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Hick's Jail a Nazi Death Camp

The Sunday Telegraph
January 28, 2007


A WITNESS to David Hicks' prison experience at Guantanamo Bay has described it as like entering a Nazi death camp - a place where you go in, but never come out.

In the first detailed account of conditions inside the detention camp, Sabin Willett, a lawyer for the Washington firm of Bingham McCutchen, described the desperate conditions.

Mr Willett has just visited Camp 6 in an attempt to free several detainees.

One of his clients told him that when they took him to Camp 6: "He recalled a movie he had once seen about a Nazi concentration camp, a place where, when they take you in, you never come out.

"Neither in the cell nor in recreation time do the prisoners ever see another living thing, except military police or the five other men in the pod," he said.

"They never see, smell or touch plants, soil, the sea or any creature except insects. They pass days of infinite tedium and loneliness."

Mr Willett said a prisoner like Hicks would spend up to 22 hours a day alone in his metal cell, with no access to sunlight or fresh air.

He would have two hours' recreation a day, alone, and a change of clothes every week.

Fluorescent bulbs light the cell, but they go on and off at the discretion of the guards.

Sleep is constantly interrupted by shouts and banging. Some prisoners begin hearing voices.

A loud air-conditioner runs constantly. The only way to contact another prisoner is to yell through the crack between the door and the floor.

Guards watch Hicks as he goes to the toilet. Reading material is restricted. There are no newspapers, magazines, radios or television sets.

A little hatch door opens for food or for the prisoner to be shackled on the way to shower or change clothes.

Hicks would have no access to other prisoners, except during the two-hour recreation time, spent in a yard bordered by a two-storey concrete wall.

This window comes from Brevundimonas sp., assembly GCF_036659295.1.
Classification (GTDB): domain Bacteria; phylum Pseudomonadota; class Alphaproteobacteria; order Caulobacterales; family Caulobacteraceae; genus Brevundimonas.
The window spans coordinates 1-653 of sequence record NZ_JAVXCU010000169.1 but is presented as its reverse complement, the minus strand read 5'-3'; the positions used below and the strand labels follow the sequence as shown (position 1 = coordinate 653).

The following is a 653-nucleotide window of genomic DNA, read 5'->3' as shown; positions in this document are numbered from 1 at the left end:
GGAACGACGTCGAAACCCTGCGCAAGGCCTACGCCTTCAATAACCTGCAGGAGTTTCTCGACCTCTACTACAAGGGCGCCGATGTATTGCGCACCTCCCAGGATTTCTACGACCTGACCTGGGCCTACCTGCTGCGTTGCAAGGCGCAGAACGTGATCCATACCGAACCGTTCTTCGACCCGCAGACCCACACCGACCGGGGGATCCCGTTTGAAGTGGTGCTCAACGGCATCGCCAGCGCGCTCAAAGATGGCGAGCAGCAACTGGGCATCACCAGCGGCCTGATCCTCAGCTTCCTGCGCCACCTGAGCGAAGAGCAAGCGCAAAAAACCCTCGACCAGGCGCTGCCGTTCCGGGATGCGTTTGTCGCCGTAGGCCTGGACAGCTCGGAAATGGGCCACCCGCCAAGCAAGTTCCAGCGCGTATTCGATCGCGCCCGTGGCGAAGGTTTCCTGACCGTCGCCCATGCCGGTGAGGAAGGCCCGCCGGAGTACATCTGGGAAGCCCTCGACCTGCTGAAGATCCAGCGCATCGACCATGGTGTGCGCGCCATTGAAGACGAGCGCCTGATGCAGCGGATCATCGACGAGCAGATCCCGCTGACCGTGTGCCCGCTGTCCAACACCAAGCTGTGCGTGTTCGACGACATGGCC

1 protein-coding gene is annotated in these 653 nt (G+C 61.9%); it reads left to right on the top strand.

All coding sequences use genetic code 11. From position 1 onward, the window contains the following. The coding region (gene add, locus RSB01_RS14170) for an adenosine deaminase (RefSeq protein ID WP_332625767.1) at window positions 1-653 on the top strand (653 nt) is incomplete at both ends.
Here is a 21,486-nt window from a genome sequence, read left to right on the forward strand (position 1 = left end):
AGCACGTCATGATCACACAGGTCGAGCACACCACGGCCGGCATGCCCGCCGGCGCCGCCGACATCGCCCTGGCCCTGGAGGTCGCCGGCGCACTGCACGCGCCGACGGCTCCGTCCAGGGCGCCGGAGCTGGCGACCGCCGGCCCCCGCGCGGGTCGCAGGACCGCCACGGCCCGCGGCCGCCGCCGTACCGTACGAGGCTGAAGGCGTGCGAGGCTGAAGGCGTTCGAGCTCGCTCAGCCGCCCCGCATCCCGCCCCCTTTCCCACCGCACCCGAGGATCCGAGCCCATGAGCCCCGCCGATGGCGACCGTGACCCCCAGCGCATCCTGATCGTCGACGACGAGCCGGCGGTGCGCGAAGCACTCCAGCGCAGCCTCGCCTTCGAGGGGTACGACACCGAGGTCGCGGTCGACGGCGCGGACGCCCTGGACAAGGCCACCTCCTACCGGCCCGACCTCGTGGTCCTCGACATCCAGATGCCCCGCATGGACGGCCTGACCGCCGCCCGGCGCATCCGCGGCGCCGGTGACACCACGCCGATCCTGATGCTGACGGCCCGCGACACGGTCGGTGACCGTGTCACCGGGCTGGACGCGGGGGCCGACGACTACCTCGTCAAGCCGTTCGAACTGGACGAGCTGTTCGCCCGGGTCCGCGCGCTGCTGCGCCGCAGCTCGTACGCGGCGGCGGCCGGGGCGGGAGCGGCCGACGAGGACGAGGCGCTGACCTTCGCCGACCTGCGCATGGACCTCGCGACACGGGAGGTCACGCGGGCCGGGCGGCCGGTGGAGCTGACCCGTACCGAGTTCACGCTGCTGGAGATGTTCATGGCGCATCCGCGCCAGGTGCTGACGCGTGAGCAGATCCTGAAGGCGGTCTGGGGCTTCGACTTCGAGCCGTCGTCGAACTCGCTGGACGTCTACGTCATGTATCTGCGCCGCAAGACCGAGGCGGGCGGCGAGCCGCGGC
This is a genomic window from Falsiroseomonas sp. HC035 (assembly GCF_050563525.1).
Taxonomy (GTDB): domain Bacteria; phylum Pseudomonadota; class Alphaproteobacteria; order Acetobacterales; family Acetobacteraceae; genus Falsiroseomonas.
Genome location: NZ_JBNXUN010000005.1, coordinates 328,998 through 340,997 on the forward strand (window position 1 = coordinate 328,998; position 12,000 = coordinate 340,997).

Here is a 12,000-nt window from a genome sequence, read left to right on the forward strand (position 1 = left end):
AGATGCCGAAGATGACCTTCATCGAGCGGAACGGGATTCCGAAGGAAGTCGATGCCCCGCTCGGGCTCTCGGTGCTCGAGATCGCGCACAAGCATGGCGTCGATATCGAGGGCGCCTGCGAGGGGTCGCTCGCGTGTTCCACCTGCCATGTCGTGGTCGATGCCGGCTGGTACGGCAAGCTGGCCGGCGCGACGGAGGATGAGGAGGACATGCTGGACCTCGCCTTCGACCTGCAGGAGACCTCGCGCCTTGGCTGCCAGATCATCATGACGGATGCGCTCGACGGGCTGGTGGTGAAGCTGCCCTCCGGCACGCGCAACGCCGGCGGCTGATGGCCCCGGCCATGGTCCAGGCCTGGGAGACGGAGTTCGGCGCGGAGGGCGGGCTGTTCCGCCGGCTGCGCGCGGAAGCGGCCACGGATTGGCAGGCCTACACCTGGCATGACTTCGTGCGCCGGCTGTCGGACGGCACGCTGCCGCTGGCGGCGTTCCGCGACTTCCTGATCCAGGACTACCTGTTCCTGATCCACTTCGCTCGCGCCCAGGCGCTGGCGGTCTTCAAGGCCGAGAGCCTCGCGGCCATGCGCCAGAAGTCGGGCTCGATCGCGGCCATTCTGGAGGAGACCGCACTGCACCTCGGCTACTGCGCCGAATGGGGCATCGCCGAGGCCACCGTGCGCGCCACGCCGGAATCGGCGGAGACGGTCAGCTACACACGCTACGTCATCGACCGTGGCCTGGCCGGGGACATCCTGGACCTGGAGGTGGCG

Military MPs sometimes taunt unstable prisoners, saying: "Are you going crazy yet?"

Prisoners are punished by putting them in orange jumpsuits or they get "shots" from a doctor.

In court documents just filed in Washington, Mr Willett described conditions at Camp 6, the toughest prison at Guantanamo Bay.

"Camp 6 is an imposing concrete structure, with no windows visible in the main facade.

"It is surrounded by multiple fences and cleared areas, and checkpoints guarded by MPs," Mr Willett told the court.

"Each client is housed alone in a cell. The cell walls, ceiling and floor are solid metal. Each cell contains a bed, toilet, sink, and metal mirror. No cell admits any natural light or air.

"There are no windows or openings in the walls, floor or ceiling, except strips of glass approximately four inches (10cm) wide by 24 inches high adjacent to the metal door of the cell.

"By crouching at the door and yelling, they are able to communicate basic messages, such as "Are you all right?" but it is impossible to converse.

Hicks' American lawyer, Major Michael Mori, said yesterday the Australian embassy in Washington had told him Hicks was moved to Camp 6 last month.

Major Mori, along with Hicks' Australian lawyer, David McLeod, is expected to visit Hicks at Camp 6 tomorrow.

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